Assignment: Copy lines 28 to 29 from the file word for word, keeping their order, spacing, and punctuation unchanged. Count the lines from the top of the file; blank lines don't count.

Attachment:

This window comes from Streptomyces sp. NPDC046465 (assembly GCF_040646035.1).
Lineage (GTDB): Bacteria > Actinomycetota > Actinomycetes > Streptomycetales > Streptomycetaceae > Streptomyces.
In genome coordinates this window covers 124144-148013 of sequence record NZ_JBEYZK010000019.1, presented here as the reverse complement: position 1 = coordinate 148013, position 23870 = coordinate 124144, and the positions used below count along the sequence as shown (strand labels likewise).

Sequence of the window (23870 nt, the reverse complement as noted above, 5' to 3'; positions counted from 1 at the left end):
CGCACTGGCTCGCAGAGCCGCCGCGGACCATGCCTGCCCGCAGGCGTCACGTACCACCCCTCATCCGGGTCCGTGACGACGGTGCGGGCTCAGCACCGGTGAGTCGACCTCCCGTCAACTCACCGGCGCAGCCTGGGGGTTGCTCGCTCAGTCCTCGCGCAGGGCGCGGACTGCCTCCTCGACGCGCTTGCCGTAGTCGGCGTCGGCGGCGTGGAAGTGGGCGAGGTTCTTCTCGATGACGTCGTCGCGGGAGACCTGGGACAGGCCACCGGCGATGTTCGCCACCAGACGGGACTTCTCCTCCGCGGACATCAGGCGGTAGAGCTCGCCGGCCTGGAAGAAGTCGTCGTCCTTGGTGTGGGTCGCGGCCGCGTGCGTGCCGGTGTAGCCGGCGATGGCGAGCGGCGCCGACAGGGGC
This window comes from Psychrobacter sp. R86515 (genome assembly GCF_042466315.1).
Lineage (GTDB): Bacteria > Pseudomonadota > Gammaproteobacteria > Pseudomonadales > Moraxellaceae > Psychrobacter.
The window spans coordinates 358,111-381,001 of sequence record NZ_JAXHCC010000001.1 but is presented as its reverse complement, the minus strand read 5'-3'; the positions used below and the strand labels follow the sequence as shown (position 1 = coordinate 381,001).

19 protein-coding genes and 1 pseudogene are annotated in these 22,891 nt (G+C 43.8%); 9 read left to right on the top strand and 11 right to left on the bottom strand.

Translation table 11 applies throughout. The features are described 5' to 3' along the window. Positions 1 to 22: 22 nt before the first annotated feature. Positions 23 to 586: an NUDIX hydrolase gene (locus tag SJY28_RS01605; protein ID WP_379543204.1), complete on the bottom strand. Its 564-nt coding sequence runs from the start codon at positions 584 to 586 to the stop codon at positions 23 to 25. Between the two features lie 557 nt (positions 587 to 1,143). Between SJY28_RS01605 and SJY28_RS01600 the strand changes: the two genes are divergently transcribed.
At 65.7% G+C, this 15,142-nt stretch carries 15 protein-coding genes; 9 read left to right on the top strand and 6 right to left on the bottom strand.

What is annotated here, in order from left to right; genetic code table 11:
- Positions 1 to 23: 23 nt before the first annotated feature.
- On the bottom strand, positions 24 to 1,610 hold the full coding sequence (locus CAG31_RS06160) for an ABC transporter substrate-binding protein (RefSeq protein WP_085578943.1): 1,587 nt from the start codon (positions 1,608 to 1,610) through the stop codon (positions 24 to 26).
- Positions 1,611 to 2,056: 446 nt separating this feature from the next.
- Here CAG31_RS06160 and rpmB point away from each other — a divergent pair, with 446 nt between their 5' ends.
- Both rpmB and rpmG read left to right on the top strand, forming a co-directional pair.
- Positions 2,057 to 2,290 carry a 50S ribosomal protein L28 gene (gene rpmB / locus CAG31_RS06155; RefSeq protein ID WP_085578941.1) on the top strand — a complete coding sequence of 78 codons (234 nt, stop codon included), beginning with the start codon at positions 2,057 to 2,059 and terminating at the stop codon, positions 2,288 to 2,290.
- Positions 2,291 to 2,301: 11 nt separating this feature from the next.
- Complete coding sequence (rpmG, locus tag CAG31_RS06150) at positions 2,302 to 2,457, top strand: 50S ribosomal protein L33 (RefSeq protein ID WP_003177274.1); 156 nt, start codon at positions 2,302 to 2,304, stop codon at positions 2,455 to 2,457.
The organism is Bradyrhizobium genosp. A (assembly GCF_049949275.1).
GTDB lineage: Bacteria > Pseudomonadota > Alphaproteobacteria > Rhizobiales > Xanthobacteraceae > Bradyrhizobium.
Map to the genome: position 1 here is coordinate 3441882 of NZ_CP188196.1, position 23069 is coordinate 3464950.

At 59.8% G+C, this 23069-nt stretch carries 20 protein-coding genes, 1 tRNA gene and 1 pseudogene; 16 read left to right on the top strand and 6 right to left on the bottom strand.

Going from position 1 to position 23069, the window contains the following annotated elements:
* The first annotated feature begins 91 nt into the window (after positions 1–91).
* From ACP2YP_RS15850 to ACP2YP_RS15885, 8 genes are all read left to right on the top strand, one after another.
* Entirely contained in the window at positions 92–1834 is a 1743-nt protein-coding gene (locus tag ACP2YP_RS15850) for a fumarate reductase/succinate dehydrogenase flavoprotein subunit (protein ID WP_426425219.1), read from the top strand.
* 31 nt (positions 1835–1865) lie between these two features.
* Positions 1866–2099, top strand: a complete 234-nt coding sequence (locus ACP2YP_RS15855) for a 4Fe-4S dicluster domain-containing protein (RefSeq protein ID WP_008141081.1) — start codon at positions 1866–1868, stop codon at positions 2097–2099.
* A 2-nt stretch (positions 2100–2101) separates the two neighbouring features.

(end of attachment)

* Entirely contained in the window at positions 92–1834 is a 1743-nt protein-coding gene (locus tag ACP2YP_RS15850) for a fumarate reductase/succinate dehydrogenase flavoprotein subunit (protein ID WP_426425219.1), read from the top strand.
* 31 nt (positions 1835–1865) lie between these two features.